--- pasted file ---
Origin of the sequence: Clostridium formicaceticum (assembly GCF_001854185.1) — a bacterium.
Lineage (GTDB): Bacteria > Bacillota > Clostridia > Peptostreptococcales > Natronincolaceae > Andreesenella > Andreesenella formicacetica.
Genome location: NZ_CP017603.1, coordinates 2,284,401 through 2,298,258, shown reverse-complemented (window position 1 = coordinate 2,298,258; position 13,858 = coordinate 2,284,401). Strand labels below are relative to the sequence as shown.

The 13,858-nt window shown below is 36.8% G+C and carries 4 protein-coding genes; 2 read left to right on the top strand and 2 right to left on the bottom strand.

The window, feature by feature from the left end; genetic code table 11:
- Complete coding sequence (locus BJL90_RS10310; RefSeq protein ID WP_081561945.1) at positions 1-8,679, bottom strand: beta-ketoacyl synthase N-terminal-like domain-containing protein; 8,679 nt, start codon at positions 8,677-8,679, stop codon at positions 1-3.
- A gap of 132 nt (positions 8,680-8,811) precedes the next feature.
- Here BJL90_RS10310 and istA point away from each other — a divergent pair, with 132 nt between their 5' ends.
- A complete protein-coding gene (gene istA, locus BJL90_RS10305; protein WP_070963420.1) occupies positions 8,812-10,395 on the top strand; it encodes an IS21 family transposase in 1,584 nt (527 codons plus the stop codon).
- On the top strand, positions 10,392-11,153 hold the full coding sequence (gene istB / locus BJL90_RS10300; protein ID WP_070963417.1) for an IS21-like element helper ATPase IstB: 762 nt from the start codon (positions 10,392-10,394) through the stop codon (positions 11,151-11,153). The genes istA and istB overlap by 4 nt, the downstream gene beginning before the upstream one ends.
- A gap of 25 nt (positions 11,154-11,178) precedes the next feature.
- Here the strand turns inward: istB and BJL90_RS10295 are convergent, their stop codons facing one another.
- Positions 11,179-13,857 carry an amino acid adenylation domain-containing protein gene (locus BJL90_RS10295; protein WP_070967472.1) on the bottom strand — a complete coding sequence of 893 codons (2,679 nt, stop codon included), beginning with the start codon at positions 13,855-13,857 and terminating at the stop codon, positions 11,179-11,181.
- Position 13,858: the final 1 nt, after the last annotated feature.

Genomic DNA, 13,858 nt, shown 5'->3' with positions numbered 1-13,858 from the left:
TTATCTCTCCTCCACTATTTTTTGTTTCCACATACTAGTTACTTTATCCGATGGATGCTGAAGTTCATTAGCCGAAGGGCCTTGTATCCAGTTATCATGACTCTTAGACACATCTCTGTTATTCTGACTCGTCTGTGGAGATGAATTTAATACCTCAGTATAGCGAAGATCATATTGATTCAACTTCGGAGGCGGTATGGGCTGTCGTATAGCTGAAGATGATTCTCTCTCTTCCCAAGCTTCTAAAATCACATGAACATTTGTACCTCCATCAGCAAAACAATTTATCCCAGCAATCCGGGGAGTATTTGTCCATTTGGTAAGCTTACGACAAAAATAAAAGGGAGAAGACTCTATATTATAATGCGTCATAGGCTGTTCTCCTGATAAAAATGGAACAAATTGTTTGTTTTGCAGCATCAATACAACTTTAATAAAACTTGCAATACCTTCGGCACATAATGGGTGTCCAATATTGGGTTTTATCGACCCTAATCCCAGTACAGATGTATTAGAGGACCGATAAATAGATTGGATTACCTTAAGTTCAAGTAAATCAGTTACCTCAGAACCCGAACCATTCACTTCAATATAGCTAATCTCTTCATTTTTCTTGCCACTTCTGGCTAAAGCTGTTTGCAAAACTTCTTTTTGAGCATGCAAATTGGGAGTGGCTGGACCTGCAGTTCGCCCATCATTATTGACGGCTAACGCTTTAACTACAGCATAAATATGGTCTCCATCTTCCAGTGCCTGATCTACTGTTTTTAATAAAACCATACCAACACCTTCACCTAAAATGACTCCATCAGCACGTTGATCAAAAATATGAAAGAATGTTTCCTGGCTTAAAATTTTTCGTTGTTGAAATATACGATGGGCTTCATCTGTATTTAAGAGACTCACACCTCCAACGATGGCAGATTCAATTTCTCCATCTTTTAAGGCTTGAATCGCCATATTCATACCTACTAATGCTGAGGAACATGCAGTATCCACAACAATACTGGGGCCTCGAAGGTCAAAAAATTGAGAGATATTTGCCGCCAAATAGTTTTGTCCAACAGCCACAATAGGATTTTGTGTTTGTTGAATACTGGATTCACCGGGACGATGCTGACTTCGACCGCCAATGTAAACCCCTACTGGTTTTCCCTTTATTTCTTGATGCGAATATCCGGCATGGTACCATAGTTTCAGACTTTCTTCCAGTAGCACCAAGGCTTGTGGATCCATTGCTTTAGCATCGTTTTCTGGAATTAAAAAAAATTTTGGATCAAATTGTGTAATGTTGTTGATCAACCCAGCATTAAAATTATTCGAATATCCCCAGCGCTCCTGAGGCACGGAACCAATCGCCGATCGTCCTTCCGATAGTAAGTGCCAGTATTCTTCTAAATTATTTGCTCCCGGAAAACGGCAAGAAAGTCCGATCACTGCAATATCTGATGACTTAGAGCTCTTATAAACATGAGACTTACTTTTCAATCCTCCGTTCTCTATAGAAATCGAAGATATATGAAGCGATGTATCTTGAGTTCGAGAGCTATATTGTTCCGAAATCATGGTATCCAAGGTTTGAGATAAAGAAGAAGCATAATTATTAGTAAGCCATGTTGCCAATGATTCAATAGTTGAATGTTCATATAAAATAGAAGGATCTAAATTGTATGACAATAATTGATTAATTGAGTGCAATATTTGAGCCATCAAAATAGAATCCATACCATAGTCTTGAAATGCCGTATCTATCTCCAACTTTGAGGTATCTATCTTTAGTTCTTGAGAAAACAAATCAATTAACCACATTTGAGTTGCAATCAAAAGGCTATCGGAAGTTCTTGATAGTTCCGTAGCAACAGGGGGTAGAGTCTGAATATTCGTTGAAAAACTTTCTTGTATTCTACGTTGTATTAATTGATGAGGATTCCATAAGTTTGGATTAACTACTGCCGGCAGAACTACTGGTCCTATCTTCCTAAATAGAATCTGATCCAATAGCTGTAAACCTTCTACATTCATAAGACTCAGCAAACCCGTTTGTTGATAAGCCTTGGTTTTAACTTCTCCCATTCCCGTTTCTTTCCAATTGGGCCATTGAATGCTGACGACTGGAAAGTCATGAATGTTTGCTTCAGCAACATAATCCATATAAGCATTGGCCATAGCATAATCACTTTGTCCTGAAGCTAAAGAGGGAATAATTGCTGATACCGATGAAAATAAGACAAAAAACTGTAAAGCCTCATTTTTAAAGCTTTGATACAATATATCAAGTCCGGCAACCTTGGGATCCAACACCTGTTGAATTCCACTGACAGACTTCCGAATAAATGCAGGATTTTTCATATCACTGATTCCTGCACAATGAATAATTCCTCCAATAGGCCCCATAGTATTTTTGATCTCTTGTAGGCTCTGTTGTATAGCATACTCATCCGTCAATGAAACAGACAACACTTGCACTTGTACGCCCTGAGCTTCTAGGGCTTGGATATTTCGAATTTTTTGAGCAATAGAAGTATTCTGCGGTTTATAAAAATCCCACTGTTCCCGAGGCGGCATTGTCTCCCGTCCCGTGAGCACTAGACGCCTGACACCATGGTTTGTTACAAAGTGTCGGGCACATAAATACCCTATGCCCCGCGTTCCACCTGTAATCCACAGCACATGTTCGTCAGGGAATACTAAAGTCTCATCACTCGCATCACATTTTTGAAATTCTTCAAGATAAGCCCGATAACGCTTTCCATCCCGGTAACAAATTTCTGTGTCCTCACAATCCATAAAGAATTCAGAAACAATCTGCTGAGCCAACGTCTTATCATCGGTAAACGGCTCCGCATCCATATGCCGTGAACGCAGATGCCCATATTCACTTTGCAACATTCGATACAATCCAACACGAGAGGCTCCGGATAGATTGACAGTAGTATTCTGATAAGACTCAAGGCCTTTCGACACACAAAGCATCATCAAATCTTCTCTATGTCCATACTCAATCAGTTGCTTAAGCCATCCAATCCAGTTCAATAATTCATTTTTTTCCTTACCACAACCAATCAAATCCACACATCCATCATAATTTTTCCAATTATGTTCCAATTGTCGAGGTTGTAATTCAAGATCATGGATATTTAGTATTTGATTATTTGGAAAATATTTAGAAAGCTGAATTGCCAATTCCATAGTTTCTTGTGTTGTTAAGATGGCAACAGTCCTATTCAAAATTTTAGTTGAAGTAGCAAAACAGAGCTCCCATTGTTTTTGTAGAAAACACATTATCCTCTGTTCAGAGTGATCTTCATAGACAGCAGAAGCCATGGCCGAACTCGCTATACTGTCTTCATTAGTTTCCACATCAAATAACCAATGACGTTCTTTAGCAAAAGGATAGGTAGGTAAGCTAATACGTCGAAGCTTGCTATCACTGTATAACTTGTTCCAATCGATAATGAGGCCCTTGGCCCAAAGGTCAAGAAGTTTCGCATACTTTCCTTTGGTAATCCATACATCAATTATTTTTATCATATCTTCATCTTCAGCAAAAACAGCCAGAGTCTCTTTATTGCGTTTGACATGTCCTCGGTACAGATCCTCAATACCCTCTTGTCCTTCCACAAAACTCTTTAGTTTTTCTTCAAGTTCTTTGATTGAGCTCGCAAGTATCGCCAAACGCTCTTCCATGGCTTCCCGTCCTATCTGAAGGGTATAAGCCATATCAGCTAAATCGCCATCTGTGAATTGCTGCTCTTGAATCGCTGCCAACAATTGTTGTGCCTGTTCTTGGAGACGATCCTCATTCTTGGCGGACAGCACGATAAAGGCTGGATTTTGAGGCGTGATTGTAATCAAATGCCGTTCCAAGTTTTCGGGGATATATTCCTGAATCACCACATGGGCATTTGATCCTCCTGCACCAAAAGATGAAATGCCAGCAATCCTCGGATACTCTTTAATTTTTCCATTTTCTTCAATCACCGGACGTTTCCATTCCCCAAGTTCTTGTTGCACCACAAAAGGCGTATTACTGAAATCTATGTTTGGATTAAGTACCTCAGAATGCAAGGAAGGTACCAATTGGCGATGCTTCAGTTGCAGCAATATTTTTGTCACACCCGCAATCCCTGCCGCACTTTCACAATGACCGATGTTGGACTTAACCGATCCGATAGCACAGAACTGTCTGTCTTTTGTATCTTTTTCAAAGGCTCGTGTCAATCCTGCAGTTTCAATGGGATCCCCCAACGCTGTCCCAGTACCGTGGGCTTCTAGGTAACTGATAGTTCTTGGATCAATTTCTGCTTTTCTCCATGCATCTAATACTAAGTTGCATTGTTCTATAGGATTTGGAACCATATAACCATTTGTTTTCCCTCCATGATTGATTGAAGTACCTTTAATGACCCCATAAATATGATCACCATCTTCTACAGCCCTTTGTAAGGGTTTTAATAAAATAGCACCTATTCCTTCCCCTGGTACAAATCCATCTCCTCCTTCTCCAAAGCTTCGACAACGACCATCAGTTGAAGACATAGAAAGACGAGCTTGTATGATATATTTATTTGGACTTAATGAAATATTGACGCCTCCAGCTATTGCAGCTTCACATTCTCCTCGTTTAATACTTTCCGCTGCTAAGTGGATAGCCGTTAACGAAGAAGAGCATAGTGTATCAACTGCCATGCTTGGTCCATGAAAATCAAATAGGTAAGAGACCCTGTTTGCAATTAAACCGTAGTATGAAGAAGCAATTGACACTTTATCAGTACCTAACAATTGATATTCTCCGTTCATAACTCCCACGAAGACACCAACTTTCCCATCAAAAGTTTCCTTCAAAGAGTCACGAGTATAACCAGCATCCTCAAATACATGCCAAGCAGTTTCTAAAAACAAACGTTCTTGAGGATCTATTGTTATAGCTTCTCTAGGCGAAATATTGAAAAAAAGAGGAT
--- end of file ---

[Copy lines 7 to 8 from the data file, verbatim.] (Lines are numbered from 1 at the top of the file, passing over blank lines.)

- A gap of 132 nt (positions 8,680-8,811) precedes the next feature.
- Here BJL90_RS10310 and istA point away from each other — a divergent pair, with 132 nt between their 5' ends.